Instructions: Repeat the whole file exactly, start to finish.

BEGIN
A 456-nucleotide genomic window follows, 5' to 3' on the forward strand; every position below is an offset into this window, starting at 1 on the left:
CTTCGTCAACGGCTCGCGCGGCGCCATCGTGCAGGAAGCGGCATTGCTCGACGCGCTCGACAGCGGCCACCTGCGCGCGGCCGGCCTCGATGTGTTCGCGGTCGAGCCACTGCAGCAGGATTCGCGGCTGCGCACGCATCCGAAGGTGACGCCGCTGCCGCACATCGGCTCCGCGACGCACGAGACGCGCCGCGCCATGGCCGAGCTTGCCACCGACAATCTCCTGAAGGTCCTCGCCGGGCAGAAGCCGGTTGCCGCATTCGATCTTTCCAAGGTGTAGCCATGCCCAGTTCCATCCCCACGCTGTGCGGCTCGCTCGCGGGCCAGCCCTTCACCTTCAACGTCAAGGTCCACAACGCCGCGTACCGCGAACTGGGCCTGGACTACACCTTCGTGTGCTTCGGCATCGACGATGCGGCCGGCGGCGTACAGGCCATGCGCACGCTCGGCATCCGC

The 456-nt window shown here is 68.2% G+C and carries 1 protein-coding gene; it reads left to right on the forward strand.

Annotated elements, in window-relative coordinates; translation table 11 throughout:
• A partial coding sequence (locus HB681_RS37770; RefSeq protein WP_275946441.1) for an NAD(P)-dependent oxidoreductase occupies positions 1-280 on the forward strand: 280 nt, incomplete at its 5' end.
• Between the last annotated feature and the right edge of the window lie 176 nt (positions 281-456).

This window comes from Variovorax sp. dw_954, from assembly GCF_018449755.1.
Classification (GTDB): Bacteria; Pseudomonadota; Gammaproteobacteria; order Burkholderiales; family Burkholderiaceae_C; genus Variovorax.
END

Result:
A 456-nucleotide genomic window follows, 5' to 3' on the forward strand; every position below is an offset into this window, starting at 1 on the left:
CTTCGTCAACGGCTCGCGCGGCGCCATCGTGCAGGAAGCGGCATTGCTCGACGCGCTCGACAGCGGCCACCTGCGCGCGGCCGGCCTCGATGTGTTCGCGGTCGAGCCACTGCAGCAGGATTCGCGGCTGCGCACGCATCCGAAGGTGACGCCGCTGCCGCACATCGGCTCCGCGACGCACGAGACGCGCCGCGCCATGGCCGAGCTTGCCACCGACAATCTCCTGAAGGTCCTCGCCGGGCAGAAGCCGGTTGCCGCATTCGATCTTTCCAAGGTGTAGCCATGCCCAGTTCCATCCCCACGCTGTGCGGCTCGCTCGCGGGCCAGCCCTTCACCTTCAACGTCAAGGTCCACAACGCCGCGTACCGCGAACTGGGCCTGGACTACACCTTCGTGTGCTTCGGCATCGACGATGCGGCCGGCGGCGTACAGGCCATGCGCACGCTCGGCATCCGC

The 456-nt window shown here is 68.2% G+C and carries 1 protein-coding gene; it reads left to right on the forward strand.

Annotated elements, in window-relative coordinates; translation table 11 throughout:
• A partial coding sequence (locus HB681_RS37770; RefSeq protein WP_275946441.1) for an NAD(P)-dependent oxidoreductase occupies positions 1-280 on the forward strand: 280 nt, incomplete at its 5' end.
• Between the last annotated feature and the right edge of the window lie 176 nt (positions 281-456).

This window comes from Variovorax sp. dw_954, from assembly GCF_018449755.1.
Classification (GTDB): Bacteria; Pseudomonadota; Gammaproteobacteria; order Burkholderiales; family Burkholderiaceae_C; genus Variovorax.